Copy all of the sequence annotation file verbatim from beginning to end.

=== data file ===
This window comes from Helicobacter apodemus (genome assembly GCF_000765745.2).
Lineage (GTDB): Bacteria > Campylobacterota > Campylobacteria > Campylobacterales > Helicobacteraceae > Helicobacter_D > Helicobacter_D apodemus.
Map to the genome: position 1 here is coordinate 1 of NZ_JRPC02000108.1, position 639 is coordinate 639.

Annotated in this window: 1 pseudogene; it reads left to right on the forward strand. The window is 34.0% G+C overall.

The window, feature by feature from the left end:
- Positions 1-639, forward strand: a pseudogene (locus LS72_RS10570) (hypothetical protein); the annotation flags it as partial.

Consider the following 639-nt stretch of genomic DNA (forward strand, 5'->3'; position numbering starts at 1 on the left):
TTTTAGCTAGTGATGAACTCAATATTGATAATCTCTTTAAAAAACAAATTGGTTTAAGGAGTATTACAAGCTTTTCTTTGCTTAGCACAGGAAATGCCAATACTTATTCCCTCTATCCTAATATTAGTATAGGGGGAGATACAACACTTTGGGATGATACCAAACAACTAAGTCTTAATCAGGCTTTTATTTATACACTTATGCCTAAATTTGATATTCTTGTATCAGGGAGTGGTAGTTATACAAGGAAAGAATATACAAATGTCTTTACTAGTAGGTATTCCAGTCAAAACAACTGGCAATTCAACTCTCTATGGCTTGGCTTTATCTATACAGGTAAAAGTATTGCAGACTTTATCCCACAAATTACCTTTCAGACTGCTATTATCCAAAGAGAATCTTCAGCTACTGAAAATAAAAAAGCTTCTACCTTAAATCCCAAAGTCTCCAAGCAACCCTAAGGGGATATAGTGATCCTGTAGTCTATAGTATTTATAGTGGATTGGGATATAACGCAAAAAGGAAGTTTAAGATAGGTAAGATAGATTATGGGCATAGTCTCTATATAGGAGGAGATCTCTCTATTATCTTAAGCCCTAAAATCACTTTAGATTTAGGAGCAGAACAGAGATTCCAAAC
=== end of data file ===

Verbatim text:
This window comes from Helicobacter apodemus (genome assembly GCF_000765745.2).
Lineage (GTDB): Bacteria > Campylobacterota > Campylobacteria > Campylobacterales > Helicobacteraceae > Helicobacter_D > Helicobacter_D apodemus.
Map to the genome: position 1 here is coordinate 1 of NZ_JRPC02000108.1, position 639 is coordinate 639.

Annotated in this window: 1 pseudogene; it reads left to right on the forward strand. The window is 34.0% G+C overall.

The window, feature by feature from the left end:
- Positions 1-639, forward strand: a pseudogene (locus LS72_RS10570) (hypothetical protein); the annotation flags it as partial.

Consider the following 639-nt stretch of genomic DNA (forward strand, 5'->3'; position numbering starts at 1 on the left):
TTTTAGCTAGTGATGAACTCAATATTGATAATCTCTTTAAAAAACAAATTGGTTTAAGGAGTATTACAAGCTTTTCTTTGCTTAGCACAGGAAATGCCAATACTTATTCCCTCTATCCTAATATTAGTATAGGGGGAGATACAACACTTTGGGATGATACCAAACAACTAAGTCTTAATCAGGCTTTTATTTATACACTTATGCCTAAATTTGATATTCTTGTATCAGGGAGTGGTAGTTATACAAGGAAAGAATATACAAATGTCTTTACTAGTAGGTATTCCAGTCAAAACAACTGGCAATTCAACTCTCTATGGCTTGGCTTTATCTATACAGGTAAAAGTATTGCAGACTTTATCCCACAAATTACCTTTCAGACTGCTATTATCCAAAGAGAATCTTCAGCTACTGAAAATAAAAAAGCTTCTACCTTAAATCCCAAAGTCTCCAAGCAACCCTAAGGGGATATAGTGATCCTGTAGTCTATAGTATTTATAGTGGATTGGGATATAACGCAAAAAGGAAGTTTAAGATAGGTAAGATAGATTATGGGCATAGTCTCTATATAGGAGGAGATCTCTCTATTATCTTAAGCCCTAAAATCACTTTAGATTTAGGAGCAGAACAGAGATTCCAAAC